A professor at the Massachusetts Institute of Technology who directs the university’s Micro/Nano Engineering Laboratory and its Solid-State Solar Thermal Energy Conversion Center, was arrested on 14 January for allegedly failing to report his ties to the Chinese government and grant fraud. Gang Chen has been charged with wire fraud, as well as not filing a report on his foreign bank account in China and making a false statement in a tax return, which together carries a jail sentence of up to 30 years and $750,000 in fines.
Chen worked at MIT for about 20 years and his research has received more than $19 million (£14 million) in funding from federal agencies since 2003, according to the US Department of Justice (DOJ). Chen, a naturalised US citizen who was born in China, has also apparently held contracts with the Chinese government since 2012, including acting as an overseas expert, serving as a member of at least two Chinese talent programmes – which aim to recruit science and technology experts from western universities and research institutes to work for China – and serving as an expert with the National Natural Science Foundation of China.
Overall, Chen has allegedly received about $29 million of foreign funding, including $19 million from the Southern University of Science and Technology (SUSTech) in China, since 2013. In addition, the DOJ says he filled several advisory roles for the Chinese government and entities in China from at least 2017 to 2019.
Furthermore, Chen applied for and obtained a grant from the US Department of Energy (DOE) to finance part of his research at MIT, and allegedly failed to disclose these ongoing affiliations to the agency, as he was required.
In a letter to the MIT community on the day of Chen’s arrest, the university’s president, Rafael Reif, called him a ‘widely respected scholar, teacher and member of our faculty.’ For those who know Chen, Reif said, the news is ‘surprising, deeply distressing and hard to understand.’
MIT also issued a statement saying it was ‘deeply distressed’ by Chen’s arrest. ‘MIT believes the integrity of research is a fundamental responsibility, and we take seriously concerns about improper influence in US research,’ the university said. ‘Prof. Chen is a long-serving and highly respected member of the research community, which makes the government’s allegations against him all the more distressing,’ MIT continued. ‘We are not able to offer any further information related to the government’s complaint at this time.’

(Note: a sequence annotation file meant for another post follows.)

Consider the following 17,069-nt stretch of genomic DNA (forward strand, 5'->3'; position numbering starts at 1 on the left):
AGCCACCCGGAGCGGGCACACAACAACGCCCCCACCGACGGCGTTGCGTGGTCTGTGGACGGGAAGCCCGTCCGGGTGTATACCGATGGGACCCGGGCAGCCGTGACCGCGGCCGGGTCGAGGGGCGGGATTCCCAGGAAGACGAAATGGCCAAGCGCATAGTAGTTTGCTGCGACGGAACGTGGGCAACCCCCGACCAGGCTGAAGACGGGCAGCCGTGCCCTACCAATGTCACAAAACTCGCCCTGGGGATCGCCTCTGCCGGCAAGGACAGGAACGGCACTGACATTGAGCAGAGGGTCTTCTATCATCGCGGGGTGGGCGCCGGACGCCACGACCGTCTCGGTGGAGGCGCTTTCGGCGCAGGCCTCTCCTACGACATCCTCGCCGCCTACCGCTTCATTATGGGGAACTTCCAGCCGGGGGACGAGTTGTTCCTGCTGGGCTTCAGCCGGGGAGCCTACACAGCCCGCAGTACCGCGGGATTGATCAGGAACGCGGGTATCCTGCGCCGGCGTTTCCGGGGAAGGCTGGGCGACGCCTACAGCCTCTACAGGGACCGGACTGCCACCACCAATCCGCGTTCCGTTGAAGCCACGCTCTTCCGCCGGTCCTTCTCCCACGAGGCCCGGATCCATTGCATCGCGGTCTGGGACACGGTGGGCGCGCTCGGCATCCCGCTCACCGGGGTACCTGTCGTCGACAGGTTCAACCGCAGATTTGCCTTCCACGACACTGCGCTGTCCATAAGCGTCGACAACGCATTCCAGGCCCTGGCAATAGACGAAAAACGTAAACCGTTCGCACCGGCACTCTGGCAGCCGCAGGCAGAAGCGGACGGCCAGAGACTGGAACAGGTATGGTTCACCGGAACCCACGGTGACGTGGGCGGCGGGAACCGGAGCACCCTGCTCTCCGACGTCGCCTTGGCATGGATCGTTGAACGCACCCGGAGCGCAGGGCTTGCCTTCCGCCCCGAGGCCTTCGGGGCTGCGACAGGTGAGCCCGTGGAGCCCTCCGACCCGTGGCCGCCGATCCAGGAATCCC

Meanwhile, Yi Rao – a Chinese neurobiologist who is currently at Peking University but studied in the US and held various positions at US universities before returning to China more than a decade ago – has written to Reif and MIT chancellor Maria Zuber to protest Chen’s arrest. He called the action ‘nothing but thinly veiled racism’, and warned that if MIT doesn’t support Chen then the university will be ‘implicated in one of the worst cases of academic racism in the 21st century.’ Rao went on say that such associations with China are ‘very normal in academia’, and that Chen’s connection with the SUSTech was known to both Reif and Zuber.
Further, he called the charge that Chen did not disclose his associations with Chinese entities on his DOE grant application ‘ridiculous’, suggesting that none of them were related to the particular research in the research proposal.
The matter goes beyond MIT. Researchers at US institutions with ties to China are increasingly being targeted, not only by the DOJ but also by the State Department and the universities themselves. Last year, the head of Harvard University’s chemistry department, Charles Lieber, was arrested over his undisclosed ties to the Chinese government’s Thousand Talents programme. The Wuhan University of Technology in China apparently paid him a monthly salary of $50,000, on top of living expenses of approximately $158,000, and also awarded him more than $1.5 million to establish a research lab there.